The long-run average cost curve of a firm is said to be saucepan-shaped. At the beginning of operations, a firm will have fixed costs that are as a result of investment in indivisible fixed capital and as such making the average cost high.
With time, the average cost starts going down as the firm engages in massive output production. When the firm becomes too big, in the long-run, inefficiencies costs start to kick in and as a consequence, the average cost curve goes up creating what economists call a ‘sauce pan-shaped average cost curve’.
In order to solve this, firms will adopt measures such as decentralisation policies that will aid in minimising the rising costs associated with inefficiency. This is the premise behind KCM’s recent announcement of the restructuring and reorganisation of the mining company.
On 28 December 2020 acting chief executive officer Enock Mponda gave out a management brief stating the plans, by the provisional liquidator Mr. Milingo Lungu, to restructure and reorganise KCM into two separate subsidiary companies namely, KCM SmelterCo Limited and Konkola Mineral Resources Limited.
The rationale behind, as stated in the publication, was to increase efficiency and business opportunities, as well as to foster optimization. The publication goes on to state, “ KCM SmelterCo Limited has been in existence since 2002 and has been a fully owned KCM company, except it has been a dormant subsidiary.”
The commencement of operations of the two companies is set to be on 1st February 2021. KCM SmelterCo Limited and Konkola Mineral Resources Limited will each have their own separate management. It is the hope of the provisional liquidator and management that by taking this action KCM’s technical health, integrity, competencies will be restored and ensure the retention of the company’s position as a major asset in the mining sector and a great contributor to Zambia’s Domestic Product GDP.
In making the restructuring and reorganisation of KCM, it seems the employees, the unions as well as the contractors and their employees have also been guided accordingly on how they will fit in this new development. The success of this endeavor is having prudent industrial relations which is what they have done by this move.
Information on employees is that all those directly working for Konkola Copper Mines will be offered new contracts of employment in either of the two companies. That is to say, all employees working in the processing and refining plants, except for Konkola Concentrator and the New East and West mills at Nchanga, will be offered new contracts of employment in KCM SmelterCo Limited, while all those working under mining operations, and all shared services will be offered contracts of employment in Konkola Minerals Resources Limited.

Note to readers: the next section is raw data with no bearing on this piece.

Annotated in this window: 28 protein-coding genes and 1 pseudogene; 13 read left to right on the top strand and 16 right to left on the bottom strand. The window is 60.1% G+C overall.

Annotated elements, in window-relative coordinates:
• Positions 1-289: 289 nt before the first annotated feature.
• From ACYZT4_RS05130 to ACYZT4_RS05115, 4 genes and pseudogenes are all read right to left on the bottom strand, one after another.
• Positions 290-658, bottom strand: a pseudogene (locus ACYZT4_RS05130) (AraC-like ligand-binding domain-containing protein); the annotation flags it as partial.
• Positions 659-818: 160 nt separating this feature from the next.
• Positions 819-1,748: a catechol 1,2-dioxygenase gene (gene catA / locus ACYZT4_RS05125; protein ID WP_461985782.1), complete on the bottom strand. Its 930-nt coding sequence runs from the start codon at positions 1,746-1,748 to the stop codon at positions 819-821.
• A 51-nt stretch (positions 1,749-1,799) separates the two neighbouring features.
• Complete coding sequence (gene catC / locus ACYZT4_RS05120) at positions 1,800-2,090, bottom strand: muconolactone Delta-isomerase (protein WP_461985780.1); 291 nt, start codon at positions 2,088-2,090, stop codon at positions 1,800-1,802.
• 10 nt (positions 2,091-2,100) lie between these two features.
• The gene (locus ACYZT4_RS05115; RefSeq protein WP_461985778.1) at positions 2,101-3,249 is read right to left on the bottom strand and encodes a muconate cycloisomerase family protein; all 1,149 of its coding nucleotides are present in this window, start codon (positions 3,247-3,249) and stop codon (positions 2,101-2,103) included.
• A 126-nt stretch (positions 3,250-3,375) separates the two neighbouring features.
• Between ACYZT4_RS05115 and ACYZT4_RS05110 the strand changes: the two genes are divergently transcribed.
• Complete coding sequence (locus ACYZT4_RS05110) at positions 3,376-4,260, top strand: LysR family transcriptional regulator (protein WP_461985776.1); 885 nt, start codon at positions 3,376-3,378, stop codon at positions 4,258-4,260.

The Nampundwe pyrite mine will be part of KCM SmelterCo Limited, while the Konkola Concentrator and the New West and East Mills at Nchanga, as well as the 500 TPD Acid Plants and Tailing Dams will be part of the Konkola Minerals Resources Limited.
Employees’ basic working conditions are said to remain the same until after the commencement and conclusion of collective bargaining between the management of the two companies and the respective unions. “Further details on employees’ circumstances will be explained in each individual letter to be issued to all employees,” says the publication. Employees currently working for KCM will all be paid severance packages in the agreed form to ensure all old liabilities are cleared and that they will be reengaged seamlessly by the two separate companies, with no job losses.
Other, expected changes will be on contractors and their employees. All contractors and suppliers having contracts with KCM will be transferred to the two separate companies and that the two companies will be responsible for honouring and executing of the terms of the contracts starting from 1st February 2021. This in turn entails that employees of the contractors will be retained by their employers as this change does not constitute material change that could alter the existing contracts.
Unions and union membership is expected to remain the same with no changes at all.
The provisional liquidator reiterates a call for all employees, KCM business partners, and concerned stakeholders to support a smooth transition following the operationalisation of the two companies for the benefit of employees, other stakeholders and the Zambian economy.